Locate information for voting, tax forms, publications, and local sources of assistance.
Please be aware that tax assistance programs have all been impacted by COVID restrictions and that there are significant changes to how those services can be delivered.
Most income tax materials can be downloaded using the form and publication search on the IRS website.
They also can be ordered from the IRS for delivery by mail.
Currently the Bellingham Public Library has received:
- Instruction booklets for 1040 and 1040 (SR) in English
- Forms 1040 and 1040-SR, Schedules 1-3 and Schedule LEP booklets in English
More forms are expected and this page will be updated as they arrive.
There are three ways in Washington State to register to vote:
Register online, 24 hours a day at the Washington Secretary of State’s VoteWA
website. To register online you will need a Washington State Driver license or
Washington State ID card.
- By mail
Download and print a voter registration form and mail it to Whatcom County, PO Box 369, Bellingham, WA 98227-0369. Forms are available in Español and other languages.
- In person
Register to vote in person at the Whatcom County Auditor’s Office, 311 Grand Avenue Suite 103.
Not sure if you are registered or need to change your address?
Former felons voting rights
If you were convicted of a felony in a Washington State Court, your right to vote is
restored automatically, once you are no longer under the authority of the Department of Corrections. But you must register to vote, or re-register to vote.
Your ballot will identify your voting districts. You can also check by map through the
Whatcom County Auditor’s Office.
Find your district representatives in the Washington State Legislature and their contact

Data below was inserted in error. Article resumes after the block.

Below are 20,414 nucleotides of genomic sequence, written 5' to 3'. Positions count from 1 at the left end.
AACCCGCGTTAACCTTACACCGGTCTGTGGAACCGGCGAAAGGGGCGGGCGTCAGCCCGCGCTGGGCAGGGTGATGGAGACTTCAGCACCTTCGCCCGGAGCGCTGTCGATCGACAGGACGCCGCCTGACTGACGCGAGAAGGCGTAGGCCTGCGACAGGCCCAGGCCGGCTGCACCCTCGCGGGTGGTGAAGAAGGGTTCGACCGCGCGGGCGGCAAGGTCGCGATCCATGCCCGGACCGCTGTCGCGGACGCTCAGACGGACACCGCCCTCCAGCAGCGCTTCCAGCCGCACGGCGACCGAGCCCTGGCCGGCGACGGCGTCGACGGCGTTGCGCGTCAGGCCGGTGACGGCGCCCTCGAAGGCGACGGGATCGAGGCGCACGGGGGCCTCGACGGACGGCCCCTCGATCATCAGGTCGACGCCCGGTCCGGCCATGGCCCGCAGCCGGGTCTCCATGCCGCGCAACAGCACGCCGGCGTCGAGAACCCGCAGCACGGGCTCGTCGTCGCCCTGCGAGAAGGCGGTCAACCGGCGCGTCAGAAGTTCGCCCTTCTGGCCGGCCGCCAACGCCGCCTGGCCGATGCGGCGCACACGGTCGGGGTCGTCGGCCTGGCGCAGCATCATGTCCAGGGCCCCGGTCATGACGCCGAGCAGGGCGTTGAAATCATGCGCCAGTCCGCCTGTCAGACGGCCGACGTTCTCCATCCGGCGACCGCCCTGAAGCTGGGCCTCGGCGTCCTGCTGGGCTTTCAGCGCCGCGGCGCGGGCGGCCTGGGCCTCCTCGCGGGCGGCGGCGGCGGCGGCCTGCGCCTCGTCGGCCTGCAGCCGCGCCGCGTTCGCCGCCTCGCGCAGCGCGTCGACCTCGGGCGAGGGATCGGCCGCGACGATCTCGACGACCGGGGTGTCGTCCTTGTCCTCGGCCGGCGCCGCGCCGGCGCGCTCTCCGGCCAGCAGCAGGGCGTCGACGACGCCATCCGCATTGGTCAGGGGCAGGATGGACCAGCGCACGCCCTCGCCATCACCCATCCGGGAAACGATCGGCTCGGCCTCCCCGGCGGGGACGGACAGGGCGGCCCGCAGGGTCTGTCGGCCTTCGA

Find your Senators and Representatives in the United States Congress and their contact
Use Vote Smart to find a list of political parties in all states. Includes contact information and links to websites.
These resources help you verify facts and claims made by candidates.
Fact Check: A project of the Annenberg Public Policy Center of the University of
Pennsylvania. Nonprofit, nonpartisan, focused on being a ‘consumer advocate’ for voters that aims to reduce the level of deception and confusion in U.S. politics.
OpenSecrets.org: Center for Responsive Politics. Nonprofit, nonpartisan, focused on tracking money in U.S. politics and its effect on eections and public policy.
Politifact: Nonprofit, nonpartisan, focused on looking at specific statements made by politicians and rates them for accuracy. A companion website is PunditFact, a site devoted to fact-checking talking heads (tv and social media commentators).
ProPublica: Nonprofit, independent newsroom, focused on a range of topics including government and politics.
Snopes: Owned by Snopes Media Group, focused on investigating legends, hoaxes, folklore, and misinformation.
AllSides: Not a fact-checking site, but a business that curates stories from right, center, and left learning media so readers can compare how bias influences reporting.
Ballotpedia: Nonprofit, nonpartisan, focused on providing a digital encylopedia of American politics and elections. Covers federal, state, and local politics, elections, and public policy.
The League of Women Voters Bellingham/Whatcom County is a nonpartisan political organization that encourages informed and active participation in government. They hold General Election Forums throughout the county, and offer access to recordings of those
forums on their website.
Read and search local newspapers for election information. Newspapers are in various formats, including the option to read entire daily editions of the Bellingham Herald and other Washington newspaper in full-page image format.
State and National
Washington State Wire
The Wire is an independent nonpartisan news gathering organization focusing on Washington state government and the policies that affect Washington residents’ daily lives.
USA—Voting and Elections
Use this federal government website to find answers to common questions about voting in the United States, including the presidential election process and voting resources.
Explore your own voting district’s candidate financial information using the Public Disclosure Commission website. Go further and research financing for political committees, ballot measure committees, lobbying, and all types of candidates.
Explore financial contributions to candidates for the U.S. House, Senate, and Presidency on the Federal Election Commission website.